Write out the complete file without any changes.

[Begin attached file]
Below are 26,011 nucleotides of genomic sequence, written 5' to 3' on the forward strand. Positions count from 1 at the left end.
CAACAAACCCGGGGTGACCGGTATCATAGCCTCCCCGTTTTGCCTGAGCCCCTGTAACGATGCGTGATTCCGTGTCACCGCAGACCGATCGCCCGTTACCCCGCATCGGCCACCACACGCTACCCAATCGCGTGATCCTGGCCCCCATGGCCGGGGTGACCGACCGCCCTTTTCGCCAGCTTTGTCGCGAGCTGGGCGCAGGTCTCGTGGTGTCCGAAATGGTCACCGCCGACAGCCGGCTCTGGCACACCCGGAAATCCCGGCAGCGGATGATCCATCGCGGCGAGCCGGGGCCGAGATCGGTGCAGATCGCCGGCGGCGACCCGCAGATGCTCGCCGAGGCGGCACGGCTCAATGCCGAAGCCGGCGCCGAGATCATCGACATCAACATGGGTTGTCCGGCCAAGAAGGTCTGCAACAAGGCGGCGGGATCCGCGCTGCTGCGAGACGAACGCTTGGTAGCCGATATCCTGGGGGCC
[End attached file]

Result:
Below are 26,011 nucleotides of genomic sequence, written 5' to 3' on the forward strand. Positions count from 1 at the left end.
CAACAAACCCGGGGTGACCGGTATCATAGCCTCCCCGTTTTGCCTGAGCCCCTGTAACGATGCGTGATTCCGTGTCACCGCAGACCGATCGCCCGTTACCCCGCATCGGCCACCACACGCTACCCAATCGCGTGATCCTGGCCCCCATGGCCGGGGTGACCGACCGCCCTTTTCGCCAGCTTTGTCGCGAGCTGGGCGCAGGTCTCGTGGTGTCCGAAATGGTCACCGCCGACAGCCGGCTCTGGCACACCCGGAAATCCCGGCAGCGGATGATCCATCGCGGCGAGCCGGGGCCGAGATCGGTGCAGATCGCCGGCGGCGACCCGCAGATGCTCGCCGAGGCGGCACGGCTCAATGCCGAAGCCGGCGCCGAGATCATCGACATCAACATGGGTTGTCCGGCCAAGAAGGTCTGCAACAAGGCGGCGGGATCCGCGCTGCTGCGAGACGAACGCTTGGTAGCCGATATCCTGGGGGCC